City officials and philanthropists announced two new early childhood initiatives today. From left: Administration for Children's Services Commissioner Ronald Richter, Mayor Bloomberg, Chancellor Dennis Walcott, and Susie Buffett, of the Buffett Early Childhood Fund.
Instead of waiting until children are turning five years old to start educating them, the Department of Education is going to start targeting some children at five weeks.
Citing research that shows a correlation between long-term achievement and enrollment in high-quality early childhood programs, Mayor Bloomberg announced this morning that the city will open a school next year that enrolls children from infancy through pre-kindergarten — and their parents.
Bloomberg also announced a $20 million initiative to turn 4,000 oft-unused half-day pre-kindergarten seats into full-day slots that many parents find more attractive.
Bloomberg and Schools Chancellor Dennis Walcott made the announcements today in conjunction with "Education Nation," NBC's annual extravaganza of education policy programming hosted in Midtown Manhattan. This year's summit is focusing on innovations that have been proven to work.
One of those is early childhood education, which primes children for academic success in elementary school and beyond. Children's minds are already 85 percent developed by the time they are old enough for kindergarten, a 2005 study found, and early education advocates say interventions in infancy can have a far greater impact on the achievement gap than at any other period in children's lives.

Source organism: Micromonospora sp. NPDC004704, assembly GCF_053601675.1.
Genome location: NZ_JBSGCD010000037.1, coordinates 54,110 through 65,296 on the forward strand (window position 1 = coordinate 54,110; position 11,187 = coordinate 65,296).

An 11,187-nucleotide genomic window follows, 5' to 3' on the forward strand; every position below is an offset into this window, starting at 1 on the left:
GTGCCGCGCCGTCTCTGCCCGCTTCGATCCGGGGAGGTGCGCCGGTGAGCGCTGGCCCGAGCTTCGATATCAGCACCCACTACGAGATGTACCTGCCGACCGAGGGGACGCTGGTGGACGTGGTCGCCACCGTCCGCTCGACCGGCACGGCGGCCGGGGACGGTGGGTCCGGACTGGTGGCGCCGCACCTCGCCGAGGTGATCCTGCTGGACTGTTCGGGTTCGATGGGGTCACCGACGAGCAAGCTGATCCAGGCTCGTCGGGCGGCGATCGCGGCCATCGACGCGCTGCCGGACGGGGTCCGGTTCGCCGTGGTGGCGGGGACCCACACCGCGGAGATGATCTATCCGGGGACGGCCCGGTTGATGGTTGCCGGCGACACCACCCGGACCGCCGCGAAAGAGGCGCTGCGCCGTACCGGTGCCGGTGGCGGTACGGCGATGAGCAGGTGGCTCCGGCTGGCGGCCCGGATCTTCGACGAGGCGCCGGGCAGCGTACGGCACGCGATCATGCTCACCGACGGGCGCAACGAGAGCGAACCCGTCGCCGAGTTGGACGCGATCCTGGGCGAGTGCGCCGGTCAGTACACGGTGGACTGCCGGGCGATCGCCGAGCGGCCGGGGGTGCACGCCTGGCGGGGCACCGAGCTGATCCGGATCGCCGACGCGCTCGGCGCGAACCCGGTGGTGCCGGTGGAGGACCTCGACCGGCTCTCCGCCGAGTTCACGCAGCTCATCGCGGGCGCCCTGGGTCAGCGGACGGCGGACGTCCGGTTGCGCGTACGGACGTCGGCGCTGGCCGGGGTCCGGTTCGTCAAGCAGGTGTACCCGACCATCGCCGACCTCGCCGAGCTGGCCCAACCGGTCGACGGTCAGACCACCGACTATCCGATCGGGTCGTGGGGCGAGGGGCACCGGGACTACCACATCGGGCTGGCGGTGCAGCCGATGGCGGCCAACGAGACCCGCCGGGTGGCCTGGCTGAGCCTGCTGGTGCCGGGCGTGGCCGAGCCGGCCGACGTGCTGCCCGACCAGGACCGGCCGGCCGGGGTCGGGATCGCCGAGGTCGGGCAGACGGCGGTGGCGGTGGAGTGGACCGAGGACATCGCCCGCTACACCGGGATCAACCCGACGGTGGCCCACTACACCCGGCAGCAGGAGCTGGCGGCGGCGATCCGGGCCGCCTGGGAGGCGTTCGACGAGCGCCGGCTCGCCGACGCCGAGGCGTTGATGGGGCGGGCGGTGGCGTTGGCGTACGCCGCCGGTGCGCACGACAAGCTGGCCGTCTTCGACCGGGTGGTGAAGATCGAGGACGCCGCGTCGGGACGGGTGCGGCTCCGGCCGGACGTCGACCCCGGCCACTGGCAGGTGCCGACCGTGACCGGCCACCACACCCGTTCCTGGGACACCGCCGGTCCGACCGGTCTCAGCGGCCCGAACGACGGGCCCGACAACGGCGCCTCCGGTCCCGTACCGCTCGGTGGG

In the proposed new school, which would open next September inside Brownsville's P.S. 41, low-income parents would be pushed to develop stronger social and emotional skills with their children while the children are infants and toddlers. Ultimately serving between 115 and 125 families a year, the school will be part of the Educare Schools network, which already operates 17 early childhood schools in 13 states.
When the Obama administration announces winners of the second Race to the Top competition later today, New York will not be on the list.
That's according to the Associated Press, which reports that nine states are sharing the $500 million in funding for early childhood programs. Those states are California, Delaware, Maryland, Massachusetts, Minnesota, North Carolina, Ohio, Rhode Island and Washington, a source at the U.S. Department of Education told the AP.
Being shut out means New York will not get federal funding to build a "kindergarten readiness measurement tool" — or a test that all children would take when they enter school. The state had been eligible to receive as much as $100 million.
The nine winners are culled from 35 states, plus the District of Columbia and Puerto Rico, that applied for the federal funds this fall.
Talking about Barack Obama's hopes for expanding early childhood education (school for 3- and 4-year-olds) Sam Dillon reports in the Times this morning that, despite efforts to make pre-kindergarten available, New York State's efforts are "far from complete." How far? Pretty far. There are two areas to pay attention to: access (how many 4-year-olds are actually enrolled in programs) and quality (are the programs doing real teaching or simply baby-sitting?).
Let's start with access. New York City advocates told me last year that they estimate demand for pre-kindergarten in the city at about 75,000 4-year-olds. Yet the number of 4-year-olds who are taking part so far this year is 54,000. That represents a steady increase from years past, the Department of Education's director of early childhood education, Recy B. Dunn, just told me in a telephone interview. But it's still far away from universal — and it's also below the number of seats the state agreed to pay for this year, 60,000, a package that would cost just over $230 million, Dunn said. The picture statewide is arguably bleaker. Winnie Hu of the Times reported last year that only 38% of 4-year-olds in the state participated in programs.